There’s no way a major deal on immigration policy gets done before Election Day, right? Even before House Democrats announced the impeachment inquiry and effort, the relationship between President Trump and House speaker Nancy Pelosi was about as warm and cooperative as that of the Sunni and the Shia. Most House Democrats find Trump to be virulently xenophobic, and their nominee will accuse him of cruelly throwing illegal immigrant children into cages; Trump will run in 2020 contending that electing his opponent means the de facto institution of “open borders.”
And yet, sometime next year, the U.S. Supreme Court will rule on whether the Trump administration followed proper procedure when it ended the Deferred Action for Childhood Arrivals program created by President Barack Obama in 2012. DACA allowed illegal immigrants who were brought to the U.S. as children to receive renewable two-year work permits and exemption from deportation.
The Trump administration argued that Obama’s creation of the program was unconstitutional and attempted to cancel the program. DACA program defenders filed suit, arguing that even if the Trump administration had the authority to rescind the program and offers, the manner in which they reached the decision violated the Administrative Procedures Act, which allows judges to overturn an agency’s decision if it is “arbitrary, capricious, an abuse of discretion, or otherwise not in accordance with law.”
After two federal appeals courts concurred with the challengers that the Trump administration’s action was unlawful, the Supreme Court agreed to hear arguments this fall, with a decision expected in the spring or summer of 2020, in the middle of a heated presidential campaign. The Court could uphold the rulings that the Trump administration decision was arbitrary, capricious and/or an abuse of discretion — and effectively instruct the administration to go back to the drawing board and start the process of ending the policy again with better justification, or they could reverse the lower court rulings and effectively end the DACA program.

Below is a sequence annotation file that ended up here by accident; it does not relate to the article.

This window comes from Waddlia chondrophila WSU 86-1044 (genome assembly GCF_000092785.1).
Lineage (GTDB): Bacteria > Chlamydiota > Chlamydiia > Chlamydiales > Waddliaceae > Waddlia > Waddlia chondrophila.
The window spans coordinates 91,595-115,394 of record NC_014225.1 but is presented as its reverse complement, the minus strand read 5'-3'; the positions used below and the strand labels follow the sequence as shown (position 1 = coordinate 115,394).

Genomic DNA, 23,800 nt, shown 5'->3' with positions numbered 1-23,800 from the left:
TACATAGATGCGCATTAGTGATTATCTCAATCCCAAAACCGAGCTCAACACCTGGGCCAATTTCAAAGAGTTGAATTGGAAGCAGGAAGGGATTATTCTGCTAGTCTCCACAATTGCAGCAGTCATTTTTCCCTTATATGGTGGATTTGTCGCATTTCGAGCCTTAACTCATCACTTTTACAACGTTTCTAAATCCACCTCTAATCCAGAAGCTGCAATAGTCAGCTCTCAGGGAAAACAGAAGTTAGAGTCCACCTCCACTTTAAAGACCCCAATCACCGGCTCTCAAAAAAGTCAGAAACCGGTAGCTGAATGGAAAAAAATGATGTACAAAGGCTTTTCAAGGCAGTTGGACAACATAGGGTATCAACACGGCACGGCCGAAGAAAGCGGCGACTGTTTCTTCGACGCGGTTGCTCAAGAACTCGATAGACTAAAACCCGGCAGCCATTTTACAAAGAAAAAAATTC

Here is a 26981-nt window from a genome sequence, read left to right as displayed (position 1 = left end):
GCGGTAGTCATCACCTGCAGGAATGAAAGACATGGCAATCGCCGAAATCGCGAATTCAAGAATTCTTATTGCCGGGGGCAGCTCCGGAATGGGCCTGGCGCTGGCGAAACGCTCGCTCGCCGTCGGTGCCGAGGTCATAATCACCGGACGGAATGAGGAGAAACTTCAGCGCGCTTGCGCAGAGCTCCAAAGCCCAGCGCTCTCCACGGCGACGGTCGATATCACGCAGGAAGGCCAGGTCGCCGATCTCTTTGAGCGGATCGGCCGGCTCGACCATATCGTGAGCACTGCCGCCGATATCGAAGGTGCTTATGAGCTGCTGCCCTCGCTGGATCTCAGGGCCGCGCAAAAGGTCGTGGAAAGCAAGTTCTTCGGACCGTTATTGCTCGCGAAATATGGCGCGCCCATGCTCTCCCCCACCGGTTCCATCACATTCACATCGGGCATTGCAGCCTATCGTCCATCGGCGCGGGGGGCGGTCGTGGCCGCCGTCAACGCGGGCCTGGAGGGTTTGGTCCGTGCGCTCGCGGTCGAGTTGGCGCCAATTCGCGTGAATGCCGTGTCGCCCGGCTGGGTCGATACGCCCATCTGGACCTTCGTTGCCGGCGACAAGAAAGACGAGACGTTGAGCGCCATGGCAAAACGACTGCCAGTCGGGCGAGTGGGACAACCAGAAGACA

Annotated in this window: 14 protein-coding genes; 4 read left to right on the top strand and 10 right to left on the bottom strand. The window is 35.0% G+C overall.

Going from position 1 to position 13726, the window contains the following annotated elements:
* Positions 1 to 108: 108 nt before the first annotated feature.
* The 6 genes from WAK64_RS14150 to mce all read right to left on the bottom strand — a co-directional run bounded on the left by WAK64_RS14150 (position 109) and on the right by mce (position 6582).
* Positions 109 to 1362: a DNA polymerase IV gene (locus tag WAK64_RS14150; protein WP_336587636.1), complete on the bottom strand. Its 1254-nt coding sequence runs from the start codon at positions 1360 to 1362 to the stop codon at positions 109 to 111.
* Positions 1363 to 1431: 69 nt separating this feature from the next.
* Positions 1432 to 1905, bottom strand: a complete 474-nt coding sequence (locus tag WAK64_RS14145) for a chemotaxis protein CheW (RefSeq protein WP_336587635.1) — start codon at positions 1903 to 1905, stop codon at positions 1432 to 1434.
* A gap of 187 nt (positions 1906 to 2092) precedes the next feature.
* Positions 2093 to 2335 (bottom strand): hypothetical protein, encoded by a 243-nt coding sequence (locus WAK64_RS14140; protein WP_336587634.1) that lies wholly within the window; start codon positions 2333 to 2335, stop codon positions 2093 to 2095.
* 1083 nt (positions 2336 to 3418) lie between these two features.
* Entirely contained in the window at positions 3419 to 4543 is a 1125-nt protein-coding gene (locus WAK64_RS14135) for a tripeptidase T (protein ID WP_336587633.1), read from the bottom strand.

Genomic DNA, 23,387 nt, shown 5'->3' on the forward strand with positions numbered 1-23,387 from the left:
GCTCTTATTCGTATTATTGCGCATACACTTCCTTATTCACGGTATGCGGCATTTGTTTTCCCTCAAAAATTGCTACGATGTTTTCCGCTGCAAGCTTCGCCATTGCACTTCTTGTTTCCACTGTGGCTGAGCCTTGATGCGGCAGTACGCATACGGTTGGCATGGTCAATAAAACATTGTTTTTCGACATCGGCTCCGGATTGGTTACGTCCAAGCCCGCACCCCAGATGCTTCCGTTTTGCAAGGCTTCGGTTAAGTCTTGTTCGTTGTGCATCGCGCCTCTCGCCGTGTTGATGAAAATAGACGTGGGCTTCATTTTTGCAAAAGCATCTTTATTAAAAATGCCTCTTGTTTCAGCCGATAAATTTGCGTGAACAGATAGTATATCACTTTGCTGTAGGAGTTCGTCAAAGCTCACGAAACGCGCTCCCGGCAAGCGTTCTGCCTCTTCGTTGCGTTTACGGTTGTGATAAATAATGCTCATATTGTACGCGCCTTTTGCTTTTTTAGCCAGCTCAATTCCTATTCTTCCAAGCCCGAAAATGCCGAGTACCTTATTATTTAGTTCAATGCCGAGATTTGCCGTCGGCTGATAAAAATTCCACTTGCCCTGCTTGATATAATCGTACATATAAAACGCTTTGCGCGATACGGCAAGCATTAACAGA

With neither DACA-supporting Democrats or DACA-opposing Republicans certain that they’re going to win at the Supreme Court, they might be a little more inclined to try to reach a deal preserving DACA in some form in exchange for other administration priorities on immigration.
Three organizations that are part of the Koch brothers’ network of organizations, Stand Together, Americans for Prosperity Foundation, and The LIBRE Institute are launching “Common Ground,” an effort to find some areas of agreement on immigration policy, seeing it as the natural follow-up to one of the rare bipartisan policy achievements of the Trump era, criminal justice reform and the First Step Act.
Starting next week in Miami’s Wynwood Art District, they’re launching an interactive exhibit that will attempt to galvanize a consensus to permanently protect the Dreamers from deportation. The exhibit will spotlight a trio of Dreamers who became a mental health counselor, a college student and youth pastor, and a small businesswomen; lay out flaws in the current system of immigration and that the last major reform of immigration laws came in 1990, and tell the story of a Dreamer from Mexico who joined the U.S. Marine Corps, and who fought and died in Operation Iraqi Freedom, earning the Navy Cross, an example of the roughly half-million veterans who are immigrants.
After displaying in Miami in early October, the exhibition will then move to Nashville, Tenn., to be displayed outside Politicon, a gathering of big names on both sides of the aisle in the Music City Center.
“Some are convinced that there is little value in talking about immigration because it’s too contentious and too divisive,” says Jorge Lima, vice president of policy for the Americans For Prosperity Foundation. “This campaign reveals that in reality there are key areas where Americans agree and share common ground and are able to unite around share values.”